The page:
Former Fraser Health CEO Nigel Murray left B.C. in 2014 for a new job in New Zealand. Photo courtesy New Zealand Herald.

Former Fraser Health CEO under investigation in New Zealand

Nigel Murray billed new employer tens of thousands for move from B.C.

The former CEO of Fraser Health is under investigation for alleged unauthorized expense claims filed in his new job in New Zealand.

Dr. Nigel Murray left Fraser Health in 2014 after seven years, during which the health region’s budget climbed by nearly 50 per cent, triggering an extensive review by Fraser Health.

Murray cited family reasons to return to New Zealand, upon leaving in June 2014. At the time, he was said to be “in the running” for a similar job in his homeland. Murray was making $444,000 a year when he left, but because he resigned, he was not owed any severance. The current CEO, Michael Marchbank, made $390,089 last year.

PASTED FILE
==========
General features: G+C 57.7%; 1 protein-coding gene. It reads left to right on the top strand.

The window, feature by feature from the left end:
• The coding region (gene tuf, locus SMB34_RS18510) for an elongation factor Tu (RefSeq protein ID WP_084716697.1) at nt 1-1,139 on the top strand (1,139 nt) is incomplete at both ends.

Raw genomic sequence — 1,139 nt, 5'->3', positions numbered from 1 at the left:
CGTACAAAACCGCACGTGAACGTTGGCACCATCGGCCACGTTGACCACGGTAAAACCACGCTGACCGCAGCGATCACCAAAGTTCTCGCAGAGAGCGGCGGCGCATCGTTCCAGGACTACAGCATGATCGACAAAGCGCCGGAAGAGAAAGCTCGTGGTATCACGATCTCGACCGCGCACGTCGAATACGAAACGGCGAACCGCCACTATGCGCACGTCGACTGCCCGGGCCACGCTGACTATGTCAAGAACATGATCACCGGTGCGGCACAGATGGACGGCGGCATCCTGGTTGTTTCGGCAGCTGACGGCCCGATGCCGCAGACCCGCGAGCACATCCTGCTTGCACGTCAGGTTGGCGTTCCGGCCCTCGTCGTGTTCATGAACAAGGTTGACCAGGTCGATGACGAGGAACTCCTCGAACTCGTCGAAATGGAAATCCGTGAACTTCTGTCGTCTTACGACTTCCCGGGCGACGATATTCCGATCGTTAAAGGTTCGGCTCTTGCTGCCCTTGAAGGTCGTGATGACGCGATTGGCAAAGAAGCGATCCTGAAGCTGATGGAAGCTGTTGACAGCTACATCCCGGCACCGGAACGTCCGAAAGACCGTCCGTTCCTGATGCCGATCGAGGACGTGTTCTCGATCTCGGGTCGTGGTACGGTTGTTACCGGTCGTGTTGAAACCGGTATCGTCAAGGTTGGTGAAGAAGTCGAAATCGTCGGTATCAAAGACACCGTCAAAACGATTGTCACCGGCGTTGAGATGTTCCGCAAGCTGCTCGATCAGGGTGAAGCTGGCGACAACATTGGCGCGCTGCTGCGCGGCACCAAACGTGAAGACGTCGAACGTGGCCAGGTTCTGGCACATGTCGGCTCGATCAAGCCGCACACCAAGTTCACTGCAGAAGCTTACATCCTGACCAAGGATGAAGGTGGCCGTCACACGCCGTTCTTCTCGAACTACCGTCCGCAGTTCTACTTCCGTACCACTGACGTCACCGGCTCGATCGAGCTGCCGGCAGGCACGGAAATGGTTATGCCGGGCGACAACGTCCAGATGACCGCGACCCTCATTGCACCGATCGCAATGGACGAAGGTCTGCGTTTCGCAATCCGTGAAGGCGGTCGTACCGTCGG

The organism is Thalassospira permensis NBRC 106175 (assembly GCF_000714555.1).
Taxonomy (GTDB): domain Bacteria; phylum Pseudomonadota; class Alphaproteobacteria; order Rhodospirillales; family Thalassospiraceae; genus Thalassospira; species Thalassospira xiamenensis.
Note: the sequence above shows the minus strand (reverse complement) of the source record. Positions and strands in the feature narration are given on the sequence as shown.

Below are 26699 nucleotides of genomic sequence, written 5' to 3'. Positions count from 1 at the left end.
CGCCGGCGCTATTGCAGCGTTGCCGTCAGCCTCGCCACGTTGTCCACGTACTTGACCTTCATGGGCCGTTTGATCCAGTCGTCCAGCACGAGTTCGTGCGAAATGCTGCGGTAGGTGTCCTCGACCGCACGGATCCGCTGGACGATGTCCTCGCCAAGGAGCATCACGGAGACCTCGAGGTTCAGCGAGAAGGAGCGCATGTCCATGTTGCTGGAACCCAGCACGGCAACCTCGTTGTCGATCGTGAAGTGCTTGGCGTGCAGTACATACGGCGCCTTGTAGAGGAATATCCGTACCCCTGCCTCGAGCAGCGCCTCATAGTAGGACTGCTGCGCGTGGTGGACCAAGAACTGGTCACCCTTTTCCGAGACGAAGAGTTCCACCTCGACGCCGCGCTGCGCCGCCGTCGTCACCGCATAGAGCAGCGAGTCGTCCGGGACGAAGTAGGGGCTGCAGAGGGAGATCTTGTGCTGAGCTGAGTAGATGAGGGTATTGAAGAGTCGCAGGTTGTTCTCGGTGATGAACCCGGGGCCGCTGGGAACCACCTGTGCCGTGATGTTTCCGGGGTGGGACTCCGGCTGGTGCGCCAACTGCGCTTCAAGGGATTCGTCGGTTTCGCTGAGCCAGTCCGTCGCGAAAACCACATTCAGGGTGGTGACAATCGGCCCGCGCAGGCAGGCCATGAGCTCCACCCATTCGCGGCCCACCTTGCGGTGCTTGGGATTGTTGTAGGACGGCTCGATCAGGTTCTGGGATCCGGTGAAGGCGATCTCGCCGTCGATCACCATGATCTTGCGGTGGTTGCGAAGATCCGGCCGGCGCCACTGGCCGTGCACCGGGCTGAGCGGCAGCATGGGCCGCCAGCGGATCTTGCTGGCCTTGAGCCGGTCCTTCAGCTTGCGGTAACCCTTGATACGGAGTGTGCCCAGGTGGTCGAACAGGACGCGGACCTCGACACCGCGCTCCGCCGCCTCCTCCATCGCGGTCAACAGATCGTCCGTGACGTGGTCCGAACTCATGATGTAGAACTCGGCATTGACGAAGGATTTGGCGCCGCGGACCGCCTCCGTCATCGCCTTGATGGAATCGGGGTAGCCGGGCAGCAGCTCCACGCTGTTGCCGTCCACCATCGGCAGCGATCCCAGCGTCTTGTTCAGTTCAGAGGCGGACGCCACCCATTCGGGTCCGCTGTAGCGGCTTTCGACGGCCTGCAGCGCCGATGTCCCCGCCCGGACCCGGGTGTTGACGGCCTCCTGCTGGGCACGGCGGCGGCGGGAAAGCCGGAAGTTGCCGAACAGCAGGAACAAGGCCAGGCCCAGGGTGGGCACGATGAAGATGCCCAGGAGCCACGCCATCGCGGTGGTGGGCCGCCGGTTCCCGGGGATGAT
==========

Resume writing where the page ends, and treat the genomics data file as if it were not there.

In July 2014, Murray took up a new job, which paid him about $525,000 a year, with the Waikato District Health Board based in Hamilton, New Zealand.

The New Zealand Herald reported last December that Murray had not filed annual expenses for his first two years in the new gig. When they were disclosed in January, they showed Murray has claimed more than $100,000 in travel expenses, including $36,000 to relocate from the Fraser Valley to New Zealand’s North Island.

Read the New Zealand Herald story here.

The Herald reported around $10,000 of that cost came because Murray left Fraser Health “earlier than expected.” The story says Murray reimbursed some of the money, but it’s not clear how much.

Now, after a special board meeting, an investigation is set to look into two years of spending by Murray on his credit card, according to the Herald.

When he was at Fraser Health, Murray claimed $140,000 in expenses over an 18 month span in 2008 and 2009, with officials citing demand for his service at conferences around the world. In July of 2009, citing a worsening economy, Murray pledged to reduce travel costs as part of a broad need to cut costs.